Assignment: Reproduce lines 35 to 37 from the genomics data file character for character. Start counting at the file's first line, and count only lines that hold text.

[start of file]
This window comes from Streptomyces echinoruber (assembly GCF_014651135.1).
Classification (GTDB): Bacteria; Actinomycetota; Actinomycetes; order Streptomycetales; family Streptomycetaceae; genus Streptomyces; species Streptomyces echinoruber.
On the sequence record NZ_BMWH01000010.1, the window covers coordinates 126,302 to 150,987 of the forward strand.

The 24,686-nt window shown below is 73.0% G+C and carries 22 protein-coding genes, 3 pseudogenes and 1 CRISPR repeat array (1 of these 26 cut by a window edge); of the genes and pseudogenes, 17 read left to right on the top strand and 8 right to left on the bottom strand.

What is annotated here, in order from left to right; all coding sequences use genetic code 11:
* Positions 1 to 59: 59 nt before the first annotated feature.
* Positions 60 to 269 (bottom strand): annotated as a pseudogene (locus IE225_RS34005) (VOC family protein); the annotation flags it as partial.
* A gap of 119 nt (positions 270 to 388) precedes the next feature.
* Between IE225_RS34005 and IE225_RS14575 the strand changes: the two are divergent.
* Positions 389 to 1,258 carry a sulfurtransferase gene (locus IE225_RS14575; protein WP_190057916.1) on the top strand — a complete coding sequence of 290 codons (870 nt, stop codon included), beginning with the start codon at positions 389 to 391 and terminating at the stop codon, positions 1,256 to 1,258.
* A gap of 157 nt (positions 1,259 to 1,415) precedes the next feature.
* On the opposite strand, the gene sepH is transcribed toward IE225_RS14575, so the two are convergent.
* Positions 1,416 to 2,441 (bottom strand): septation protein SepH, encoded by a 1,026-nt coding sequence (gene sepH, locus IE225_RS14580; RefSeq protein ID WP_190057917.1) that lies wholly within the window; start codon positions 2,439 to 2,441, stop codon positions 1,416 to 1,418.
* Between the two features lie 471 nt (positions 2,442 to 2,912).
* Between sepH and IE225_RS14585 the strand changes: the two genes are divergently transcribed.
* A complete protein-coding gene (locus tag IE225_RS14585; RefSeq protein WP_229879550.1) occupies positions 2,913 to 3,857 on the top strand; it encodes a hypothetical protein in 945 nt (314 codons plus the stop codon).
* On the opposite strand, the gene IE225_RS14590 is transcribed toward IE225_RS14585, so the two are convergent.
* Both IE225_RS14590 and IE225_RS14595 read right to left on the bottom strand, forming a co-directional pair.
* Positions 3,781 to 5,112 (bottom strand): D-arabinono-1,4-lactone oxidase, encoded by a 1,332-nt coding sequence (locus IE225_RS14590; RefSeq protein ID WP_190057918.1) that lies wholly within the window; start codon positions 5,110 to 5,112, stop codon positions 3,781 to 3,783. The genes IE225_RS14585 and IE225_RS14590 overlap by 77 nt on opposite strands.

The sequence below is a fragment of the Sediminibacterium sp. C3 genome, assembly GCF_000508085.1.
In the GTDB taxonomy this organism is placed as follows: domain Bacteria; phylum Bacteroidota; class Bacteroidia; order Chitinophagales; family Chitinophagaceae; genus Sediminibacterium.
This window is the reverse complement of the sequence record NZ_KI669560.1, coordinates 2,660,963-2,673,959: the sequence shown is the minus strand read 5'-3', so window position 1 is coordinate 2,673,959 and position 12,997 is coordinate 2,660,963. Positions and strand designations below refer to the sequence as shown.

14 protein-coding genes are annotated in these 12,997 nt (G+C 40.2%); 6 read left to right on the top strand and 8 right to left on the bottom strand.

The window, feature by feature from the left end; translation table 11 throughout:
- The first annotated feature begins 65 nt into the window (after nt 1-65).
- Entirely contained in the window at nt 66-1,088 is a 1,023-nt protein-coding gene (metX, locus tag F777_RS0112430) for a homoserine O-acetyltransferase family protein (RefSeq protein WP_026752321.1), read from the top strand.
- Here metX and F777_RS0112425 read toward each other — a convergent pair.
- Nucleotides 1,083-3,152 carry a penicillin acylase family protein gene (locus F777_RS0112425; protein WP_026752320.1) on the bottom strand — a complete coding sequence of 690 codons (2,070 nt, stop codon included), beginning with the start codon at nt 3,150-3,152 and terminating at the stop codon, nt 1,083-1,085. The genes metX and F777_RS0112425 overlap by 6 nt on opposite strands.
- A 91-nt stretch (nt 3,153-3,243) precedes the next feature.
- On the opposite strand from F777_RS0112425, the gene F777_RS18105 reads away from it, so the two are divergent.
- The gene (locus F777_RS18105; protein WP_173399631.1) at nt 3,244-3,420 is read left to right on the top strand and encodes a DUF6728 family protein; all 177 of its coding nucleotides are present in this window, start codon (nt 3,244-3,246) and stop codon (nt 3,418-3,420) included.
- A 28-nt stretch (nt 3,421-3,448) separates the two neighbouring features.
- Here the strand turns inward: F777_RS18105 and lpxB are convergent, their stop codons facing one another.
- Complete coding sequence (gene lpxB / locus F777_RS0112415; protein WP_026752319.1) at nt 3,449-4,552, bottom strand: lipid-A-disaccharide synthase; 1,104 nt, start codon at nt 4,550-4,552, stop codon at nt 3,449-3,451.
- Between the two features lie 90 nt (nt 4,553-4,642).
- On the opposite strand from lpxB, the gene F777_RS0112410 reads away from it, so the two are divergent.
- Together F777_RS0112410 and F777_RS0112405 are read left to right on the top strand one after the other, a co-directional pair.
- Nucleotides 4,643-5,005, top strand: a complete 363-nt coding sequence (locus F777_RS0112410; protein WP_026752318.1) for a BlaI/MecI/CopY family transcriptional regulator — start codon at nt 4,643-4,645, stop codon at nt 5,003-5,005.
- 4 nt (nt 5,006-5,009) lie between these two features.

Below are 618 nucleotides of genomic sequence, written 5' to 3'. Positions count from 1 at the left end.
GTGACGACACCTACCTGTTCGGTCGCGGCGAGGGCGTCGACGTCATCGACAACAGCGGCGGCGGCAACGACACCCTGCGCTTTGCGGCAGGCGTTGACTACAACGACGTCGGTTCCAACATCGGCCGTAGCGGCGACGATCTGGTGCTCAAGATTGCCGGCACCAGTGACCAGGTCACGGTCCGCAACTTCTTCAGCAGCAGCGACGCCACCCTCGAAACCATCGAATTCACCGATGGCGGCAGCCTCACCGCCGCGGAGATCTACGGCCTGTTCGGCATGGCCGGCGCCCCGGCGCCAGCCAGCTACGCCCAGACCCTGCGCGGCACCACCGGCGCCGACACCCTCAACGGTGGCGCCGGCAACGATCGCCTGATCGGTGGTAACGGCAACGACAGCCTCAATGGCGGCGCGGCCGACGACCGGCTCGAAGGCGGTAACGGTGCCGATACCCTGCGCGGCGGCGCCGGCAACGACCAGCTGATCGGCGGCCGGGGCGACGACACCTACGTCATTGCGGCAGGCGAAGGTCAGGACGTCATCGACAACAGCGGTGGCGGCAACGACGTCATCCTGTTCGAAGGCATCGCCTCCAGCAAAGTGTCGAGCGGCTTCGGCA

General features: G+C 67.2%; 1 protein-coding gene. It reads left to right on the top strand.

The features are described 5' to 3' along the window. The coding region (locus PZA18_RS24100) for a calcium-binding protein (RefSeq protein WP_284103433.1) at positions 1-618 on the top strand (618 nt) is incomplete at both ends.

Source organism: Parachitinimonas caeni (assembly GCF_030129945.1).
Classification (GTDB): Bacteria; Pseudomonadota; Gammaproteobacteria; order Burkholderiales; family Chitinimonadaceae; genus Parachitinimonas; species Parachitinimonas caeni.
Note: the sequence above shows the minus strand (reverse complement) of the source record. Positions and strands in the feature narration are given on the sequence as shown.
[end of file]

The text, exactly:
- Between the two features lie 90 nt (nt 4,553-4,642).
- On the opposite strand from lpxB, the gene F777_RS0112410 reads away from it, so the two are divergent.
- Together F777_RS0112410 and F777_RS0112405 are read left to right on the top strand one after the other, a co-directional pair.